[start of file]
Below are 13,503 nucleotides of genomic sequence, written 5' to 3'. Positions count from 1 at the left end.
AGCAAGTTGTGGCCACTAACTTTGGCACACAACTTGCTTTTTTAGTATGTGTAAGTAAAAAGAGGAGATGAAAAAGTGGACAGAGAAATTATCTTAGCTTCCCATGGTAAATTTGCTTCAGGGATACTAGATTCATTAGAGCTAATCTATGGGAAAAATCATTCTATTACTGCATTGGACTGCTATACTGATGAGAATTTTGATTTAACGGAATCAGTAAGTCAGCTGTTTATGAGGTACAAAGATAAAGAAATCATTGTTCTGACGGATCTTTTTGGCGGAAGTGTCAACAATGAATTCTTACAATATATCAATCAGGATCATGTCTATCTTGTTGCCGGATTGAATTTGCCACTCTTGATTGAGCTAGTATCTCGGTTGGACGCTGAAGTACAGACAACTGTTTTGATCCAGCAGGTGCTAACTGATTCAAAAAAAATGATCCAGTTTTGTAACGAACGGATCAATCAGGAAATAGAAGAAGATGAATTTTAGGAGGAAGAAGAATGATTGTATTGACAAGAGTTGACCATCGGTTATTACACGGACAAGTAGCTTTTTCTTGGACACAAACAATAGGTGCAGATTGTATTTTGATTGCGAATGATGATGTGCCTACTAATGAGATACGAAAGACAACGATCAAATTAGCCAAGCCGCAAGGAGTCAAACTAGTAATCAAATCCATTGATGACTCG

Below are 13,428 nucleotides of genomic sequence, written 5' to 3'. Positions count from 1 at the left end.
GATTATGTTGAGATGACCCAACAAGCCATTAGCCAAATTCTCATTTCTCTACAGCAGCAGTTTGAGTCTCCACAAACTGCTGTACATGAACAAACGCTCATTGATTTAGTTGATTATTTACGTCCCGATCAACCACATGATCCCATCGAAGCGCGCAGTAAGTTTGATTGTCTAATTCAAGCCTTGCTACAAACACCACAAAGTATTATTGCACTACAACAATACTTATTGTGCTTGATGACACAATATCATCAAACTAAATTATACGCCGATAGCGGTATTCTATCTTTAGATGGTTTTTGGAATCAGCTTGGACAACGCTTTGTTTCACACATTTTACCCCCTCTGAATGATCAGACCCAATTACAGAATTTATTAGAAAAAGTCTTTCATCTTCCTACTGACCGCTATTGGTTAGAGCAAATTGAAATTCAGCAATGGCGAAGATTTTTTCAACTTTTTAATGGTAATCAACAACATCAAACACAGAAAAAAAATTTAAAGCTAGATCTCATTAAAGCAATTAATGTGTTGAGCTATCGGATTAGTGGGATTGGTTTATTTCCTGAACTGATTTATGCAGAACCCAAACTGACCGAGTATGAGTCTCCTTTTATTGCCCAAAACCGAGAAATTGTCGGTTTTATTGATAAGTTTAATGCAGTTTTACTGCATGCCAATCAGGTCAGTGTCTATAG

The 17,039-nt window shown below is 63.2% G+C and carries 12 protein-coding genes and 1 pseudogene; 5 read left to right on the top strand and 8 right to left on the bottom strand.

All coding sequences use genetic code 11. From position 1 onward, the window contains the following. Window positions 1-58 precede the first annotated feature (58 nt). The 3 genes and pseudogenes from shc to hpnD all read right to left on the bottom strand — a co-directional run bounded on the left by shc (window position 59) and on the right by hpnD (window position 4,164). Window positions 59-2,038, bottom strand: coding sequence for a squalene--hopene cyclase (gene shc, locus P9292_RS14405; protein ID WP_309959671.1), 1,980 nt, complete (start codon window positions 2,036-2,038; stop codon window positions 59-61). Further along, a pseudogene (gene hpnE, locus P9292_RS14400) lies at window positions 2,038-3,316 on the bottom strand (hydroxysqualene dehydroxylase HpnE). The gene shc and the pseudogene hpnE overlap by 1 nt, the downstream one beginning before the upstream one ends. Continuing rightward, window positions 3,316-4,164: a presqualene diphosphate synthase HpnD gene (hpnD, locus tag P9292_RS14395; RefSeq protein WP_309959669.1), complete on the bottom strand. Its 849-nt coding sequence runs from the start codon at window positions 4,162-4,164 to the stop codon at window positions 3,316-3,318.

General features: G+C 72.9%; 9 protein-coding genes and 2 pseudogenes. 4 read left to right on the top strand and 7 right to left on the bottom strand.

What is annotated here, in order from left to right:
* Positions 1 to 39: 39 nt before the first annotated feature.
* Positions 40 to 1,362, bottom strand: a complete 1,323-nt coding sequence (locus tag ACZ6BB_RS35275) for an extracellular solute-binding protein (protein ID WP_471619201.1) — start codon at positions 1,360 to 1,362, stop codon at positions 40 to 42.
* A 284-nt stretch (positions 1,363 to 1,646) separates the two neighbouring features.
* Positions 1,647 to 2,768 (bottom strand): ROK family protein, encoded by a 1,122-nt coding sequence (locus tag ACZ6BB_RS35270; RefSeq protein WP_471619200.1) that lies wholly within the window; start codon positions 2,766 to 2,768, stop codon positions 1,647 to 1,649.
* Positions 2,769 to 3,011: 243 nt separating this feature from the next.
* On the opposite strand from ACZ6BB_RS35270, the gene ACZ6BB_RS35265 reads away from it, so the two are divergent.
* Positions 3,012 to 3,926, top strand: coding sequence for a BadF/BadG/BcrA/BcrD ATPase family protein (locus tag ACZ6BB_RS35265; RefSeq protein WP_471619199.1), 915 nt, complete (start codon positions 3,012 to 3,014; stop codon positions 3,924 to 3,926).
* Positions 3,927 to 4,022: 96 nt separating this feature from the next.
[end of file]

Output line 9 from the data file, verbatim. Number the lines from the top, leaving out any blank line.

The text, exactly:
* Positions 1 to 39: 39 nt before the first annotated feature.